swift fundamentals

Swift fundamentals

In this tutorial, we’ll look into the basic syntax of swift and run it in our console. Click Get started with a playground. A playground is a new type of file that allows us to test out Swift code, experiment and play around with it and see the results of each line in the sidebar.

Variables and Constants

  • Variables are declared using the keyboard var that stands for variable
  • Specifying the type of variable is optional.
  • The swift compiler has a feature called Inferred Typing to automatically predict the type of the variable by the value assigned.
  • Both of the below statements are equivalent. (Not ending with a semi-colon doesn’t make any difference too.)
var aString = "BaluTutorial.com"

var bString: String = "BaluTutorial.com"
  • To define a constant the declaration must start with a let keyword.
  • Assigning a different value to the same variable will give rise to a compile-time error
  • The types that can be assigned to variables are- Int, Float, Double, Bool, String
let intValue = 12

intValue = 40   //Error : Cannot assign to value: 'intValue' is a 'let' constant

intValue = 34.70  //Error: Cannot assign to value: 'intValue' is a 'let' constant

Conditional Statements and String Interpolation

In swift, there is no need to put parentheses in the if-else conditions. This leads to better readability.
A String Interpolation is a simple way of combining variables and constants inside a string.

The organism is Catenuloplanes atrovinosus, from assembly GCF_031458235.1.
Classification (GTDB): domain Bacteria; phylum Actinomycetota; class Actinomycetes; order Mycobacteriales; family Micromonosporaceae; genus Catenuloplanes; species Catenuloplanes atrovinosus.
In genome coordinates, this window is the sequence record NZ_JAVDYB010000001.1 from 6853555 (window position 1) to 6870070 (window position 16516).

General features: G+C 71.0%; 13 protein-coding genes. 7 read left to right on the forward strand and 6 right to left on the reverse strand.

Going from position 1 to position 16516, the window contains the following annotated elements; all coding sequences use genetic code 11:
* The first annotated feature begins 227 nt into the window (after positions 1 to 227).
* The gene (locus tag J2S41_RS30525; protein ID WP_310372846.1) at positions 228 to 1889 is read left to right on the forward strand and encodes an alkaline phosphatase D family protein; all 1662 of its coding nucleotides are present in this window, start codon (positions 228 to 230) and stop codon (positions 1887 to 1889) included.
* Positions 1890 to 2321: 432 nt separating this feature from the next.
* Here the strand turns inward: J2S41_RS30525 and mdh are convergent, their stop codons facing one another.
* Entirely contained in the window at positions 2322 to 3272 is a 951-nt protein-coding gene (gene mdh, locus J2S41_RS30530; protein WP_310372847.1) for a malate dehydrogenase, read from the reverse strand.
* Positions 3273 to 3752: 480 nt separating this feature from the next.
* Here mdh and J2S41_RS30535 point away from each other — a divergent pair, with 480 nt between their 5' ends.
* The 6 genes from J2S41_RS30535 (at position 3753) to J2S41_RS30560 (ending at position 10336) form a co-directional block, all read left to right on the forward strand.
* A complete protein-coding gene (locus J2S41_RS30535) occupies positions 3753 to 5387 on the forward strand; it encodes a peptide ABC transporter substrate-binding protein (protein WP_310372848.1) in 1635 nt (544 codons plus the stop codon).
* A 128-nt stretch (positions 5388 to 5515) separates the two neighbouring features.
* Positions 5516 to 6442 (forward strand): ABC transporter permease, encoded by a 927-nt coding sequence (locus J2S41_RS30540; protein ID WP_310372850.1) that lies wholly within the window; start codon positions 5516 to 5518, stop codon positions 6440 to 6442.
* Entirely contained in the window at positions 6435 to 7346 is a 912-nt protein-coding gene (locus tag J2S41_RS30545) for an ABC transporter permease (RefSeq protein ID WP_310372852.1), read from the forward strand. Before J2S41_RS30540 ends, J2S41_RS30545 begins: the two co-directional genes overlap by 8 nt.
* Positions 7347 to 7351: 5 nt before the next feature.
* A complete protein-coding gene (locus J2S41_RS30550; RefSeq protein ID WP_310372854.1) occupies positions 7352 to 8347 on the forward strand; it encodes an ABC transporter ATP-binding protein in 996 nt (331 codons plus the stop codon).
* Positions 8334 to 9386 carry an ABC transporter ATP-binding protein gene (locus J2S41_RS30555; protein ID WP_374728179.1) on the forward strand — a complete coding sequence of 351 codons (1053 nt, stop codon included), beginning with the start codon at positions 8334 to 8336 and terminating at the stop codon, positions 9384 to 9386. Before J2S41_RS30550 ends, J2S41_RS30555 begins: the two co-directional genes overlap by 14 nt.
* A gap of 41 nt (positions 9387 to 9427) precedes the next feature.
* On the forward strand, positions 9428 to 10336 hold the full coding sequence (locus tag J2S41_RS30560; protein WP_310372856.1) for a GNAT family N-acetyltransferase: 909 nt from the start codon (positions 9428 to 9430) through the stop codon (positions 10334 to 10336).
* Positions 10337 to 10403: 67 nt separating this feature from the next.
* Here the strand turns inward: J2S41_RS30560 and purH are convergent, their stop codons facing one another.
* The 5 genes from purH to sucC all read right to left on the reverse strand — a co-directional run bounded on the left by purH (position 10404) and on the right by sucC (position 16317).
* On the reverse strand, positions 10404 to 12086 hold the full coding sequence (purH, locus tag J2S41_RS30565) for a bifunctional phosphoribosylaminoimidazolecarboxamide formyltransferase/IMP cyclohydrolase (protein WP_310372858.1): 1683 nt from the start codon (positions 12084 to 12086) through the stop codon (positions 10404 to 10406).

let aValue = 1
print("This is the swift foundation tutorial. "+"\(aValue)")

The above snippet prints out the string to the console. It contains a string variable appended to the string as it’s seen above. An example using the if-else with String interpolation is given below.

var aValue = 1
let bValue = 2

if aValue < bValue {
    print("If statement is executed i and j are "+"\(aValue) "+"\(bValue)")
} else {
    print("Else statement is executed i and j are "+"\(aValue) "+"\(bValue)")
}

Arrays and For loops

  • Arrays are defined as follows (type is specified either implicit or explicit
let numbersArray = [10, 20, 30]
var stringArray:[String] = ["Jan", "Feb", "March"]
  • To retrieve the value at a given index we use the form similar to that in C language
    stringArray[index_number]
  • The second array is mutable new elements can be added in it. the append method is used to add a new element in it. The following snippet demonstrates the same.
stringArray.append("April")
  • To append a new element at a specific index instead of at the end, the insert method is used as shown below.
stringArray.insert("Dec", atIndex: 1)
  • To assign different values to a range of indexes of an array we use the following syntax.
stringArray[1..<3] = ["20","30","40"]
  • The above statement implies, inclusive of the startIndex and exclusive of the endIndex
  • To merge two arrays into one. We use the + operatorvar
let bothArray = stringArray + stringArray
  • For loop in a Swift is similar to that in Objective-C except for the fact that no parentheses are needed.
  • The more recommended approach is the fast enumeration one. It’s given below.
import Foundation

var stringArray:[String] = ["Jan", "Feb", "March"]
stringArray.append("April")

for item in stringArray {
    print("String is "+"\(item)")
}
  • The classic old approach is to iterate over the elements using the count static method over the array. It’s given below.
import Foundation

var stringArray:[String] = ["Jan", "Feb", "March"]
stringArray.append("April")

for i in 0..<stringArray.count {